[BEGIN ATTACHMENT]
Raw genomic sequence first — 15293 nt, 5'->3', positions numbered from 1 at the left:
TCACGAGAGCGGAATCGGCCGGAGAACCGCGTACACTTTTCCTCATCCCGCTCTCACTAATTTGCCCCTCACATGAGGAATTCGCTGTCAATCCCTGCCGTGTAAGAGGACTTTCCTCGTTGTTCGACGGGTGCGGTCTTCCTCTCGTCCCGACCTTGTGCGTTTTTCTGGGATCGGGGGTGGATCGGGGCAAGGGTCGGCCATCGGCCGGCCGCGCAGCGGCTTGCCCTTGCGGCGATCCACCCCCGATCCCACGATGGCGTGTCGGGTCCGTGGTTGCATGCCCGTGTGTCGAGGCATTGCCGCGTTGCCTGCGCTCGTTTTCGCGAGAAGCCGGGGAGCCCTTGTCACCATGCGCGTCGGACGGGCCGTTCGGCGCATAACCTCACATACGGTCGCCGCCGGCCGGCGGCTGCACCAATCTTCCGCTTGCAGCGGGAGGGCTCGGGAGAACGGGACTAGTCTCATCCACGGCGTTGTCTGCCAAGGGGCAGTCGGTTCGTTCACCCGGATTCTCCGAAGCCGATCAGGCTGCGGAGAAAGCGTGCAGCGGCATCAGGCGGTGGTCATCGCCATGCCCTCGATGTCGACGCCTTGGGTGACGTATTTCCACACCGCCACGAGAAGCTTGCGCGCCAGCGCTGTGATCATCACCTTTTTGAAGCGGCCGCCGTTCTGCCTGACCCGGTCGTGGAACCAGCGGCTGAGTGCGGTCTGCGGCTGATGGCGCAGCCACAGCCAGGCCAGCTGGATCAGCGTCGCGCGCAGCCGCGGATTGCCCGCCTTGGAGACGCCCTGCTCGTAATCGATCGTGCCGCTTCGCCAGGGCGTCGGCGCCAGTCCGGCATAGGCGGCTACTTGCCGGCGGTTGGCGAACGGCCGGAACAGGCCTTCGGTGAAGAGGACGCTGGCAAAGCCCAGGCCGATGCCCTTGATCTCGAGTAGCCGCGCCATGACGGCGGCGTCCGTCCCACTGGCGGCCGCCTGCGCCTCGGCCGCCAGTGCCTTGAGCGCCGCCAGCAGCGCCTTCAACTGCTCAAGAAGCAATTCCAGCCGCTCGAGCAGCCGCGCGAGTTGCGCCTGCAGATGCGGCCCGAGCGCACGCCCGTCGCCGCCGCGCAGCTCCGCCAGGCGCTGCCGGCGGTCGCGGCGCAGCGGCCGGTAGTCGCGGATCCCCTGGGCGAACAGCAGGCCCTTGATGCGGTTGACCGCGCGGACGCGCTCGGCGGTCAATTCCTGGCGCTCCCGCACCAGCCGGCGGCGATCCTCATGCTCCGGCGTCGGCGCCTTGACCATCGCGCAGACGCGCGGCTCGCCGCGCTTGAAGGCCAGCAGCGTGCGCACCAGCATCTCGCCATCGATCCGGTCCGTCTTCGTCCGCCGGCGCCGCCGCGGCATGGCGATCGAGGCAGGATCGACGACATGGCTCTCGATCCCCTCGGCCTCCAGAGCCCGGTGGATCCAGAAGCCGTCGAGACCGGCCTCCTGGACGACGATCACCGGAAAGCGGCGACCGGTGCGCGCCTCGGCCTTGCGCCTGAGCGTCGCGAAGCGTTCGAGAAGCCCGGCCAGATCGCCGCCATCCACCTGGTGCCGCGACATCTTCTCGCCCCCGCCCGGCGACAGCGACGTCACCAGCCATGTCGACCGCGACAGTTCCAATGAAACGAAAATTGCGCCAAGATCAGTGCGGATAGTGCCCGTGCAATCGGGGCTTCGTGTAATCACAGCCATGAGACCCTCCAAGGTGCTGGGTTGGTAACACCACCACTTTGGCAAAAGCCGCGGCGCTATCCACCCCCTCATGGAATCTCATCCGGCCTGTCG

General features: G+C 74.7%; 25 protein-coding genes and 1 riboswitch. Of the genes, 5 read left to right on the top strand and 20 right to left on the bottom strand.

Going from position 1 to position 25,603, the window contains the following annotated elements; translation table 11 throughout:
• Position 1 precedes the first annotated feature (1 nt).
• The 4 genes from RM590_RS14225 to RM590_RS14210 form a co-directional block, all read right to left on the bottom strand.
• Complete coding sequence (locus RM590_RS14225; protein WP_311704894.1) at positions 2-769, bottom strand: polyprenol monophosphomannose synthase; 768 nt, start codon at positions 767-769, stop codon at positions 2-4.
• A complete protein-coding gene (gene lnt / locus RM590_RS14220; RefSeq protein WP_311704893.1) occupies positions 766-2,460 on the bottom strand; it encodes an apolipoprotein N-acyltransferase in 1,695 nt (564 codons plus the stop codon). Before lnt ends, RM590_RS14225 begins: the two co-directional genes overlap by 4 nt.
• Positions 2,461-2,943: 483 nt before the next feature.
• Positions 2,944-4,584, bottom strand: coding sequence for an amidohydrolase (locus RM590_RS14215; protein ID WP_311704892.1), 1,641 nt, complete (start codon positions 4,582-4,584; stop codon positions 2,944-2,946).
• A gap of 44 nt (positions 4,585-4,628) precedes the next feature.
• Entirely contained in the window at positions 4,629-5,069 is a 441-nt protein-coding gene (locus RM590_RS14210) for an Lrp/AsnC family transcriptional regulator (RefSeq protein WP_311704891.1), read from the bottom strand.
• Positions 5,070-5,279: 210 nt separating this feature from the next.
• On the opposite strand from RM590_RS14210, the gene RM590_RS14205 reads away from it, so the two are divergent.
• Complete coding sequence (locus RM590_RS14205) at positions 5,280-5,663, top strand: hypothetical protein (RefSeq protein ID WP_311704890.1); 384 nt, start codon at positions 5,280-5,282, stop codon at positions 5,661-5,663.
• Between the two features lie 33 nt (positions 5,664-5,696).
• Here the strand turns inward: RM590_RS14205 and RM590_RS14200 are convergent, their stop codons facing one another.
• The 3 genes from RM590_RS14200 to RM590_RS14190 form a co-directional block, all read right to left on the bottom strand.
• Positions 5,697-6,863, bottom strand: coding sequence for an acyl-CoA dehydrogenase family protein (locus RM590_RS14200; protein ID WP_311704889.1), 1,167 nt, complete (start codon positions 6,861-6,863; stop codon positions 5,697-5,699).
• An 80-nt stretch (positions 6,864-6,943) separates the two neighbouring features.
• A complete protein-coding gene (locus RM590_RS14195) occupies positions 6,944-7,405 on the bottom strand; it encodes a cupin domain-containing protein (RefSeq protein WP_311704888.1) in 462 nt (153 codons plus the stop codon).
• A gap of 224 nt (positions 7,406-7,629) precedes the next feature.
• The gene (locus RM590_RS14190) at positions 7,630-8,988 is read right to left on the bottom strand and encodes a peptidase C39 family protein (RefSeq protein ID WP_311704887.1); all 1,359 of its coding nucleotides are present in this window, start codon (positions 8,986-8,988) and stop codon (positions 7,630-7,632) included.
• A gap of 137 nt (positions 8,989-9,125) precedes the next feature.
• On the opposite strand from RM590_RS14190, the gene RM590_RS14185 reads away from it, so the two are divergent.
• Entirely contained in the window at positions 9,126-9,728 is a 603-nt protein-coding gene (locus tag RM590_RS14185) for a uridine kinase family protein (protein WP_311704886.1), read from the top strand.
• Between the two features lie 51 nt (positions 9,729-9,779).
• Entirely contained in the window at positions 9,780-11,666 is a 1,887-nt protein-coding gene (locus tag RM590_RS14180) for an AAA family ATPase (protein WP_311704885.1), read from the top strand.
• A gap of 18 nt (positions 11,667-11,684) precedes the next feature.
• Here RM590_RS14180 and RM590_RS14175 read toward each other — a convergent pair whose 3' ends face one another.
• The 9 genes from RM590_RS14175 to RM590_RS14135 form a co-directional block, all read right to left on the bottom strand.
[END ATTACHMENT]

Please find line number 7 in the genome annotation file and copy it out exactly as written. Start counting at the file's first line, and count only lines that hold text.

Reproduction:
• Complete coding sequence (locus RM590_RS14225; protein WP_311704894.1) at positions 2-769, bottom strand: polyprenol monophosphomannose synthase; 768 nt, start codon at positions 767-769, stop codon at positions 2-4.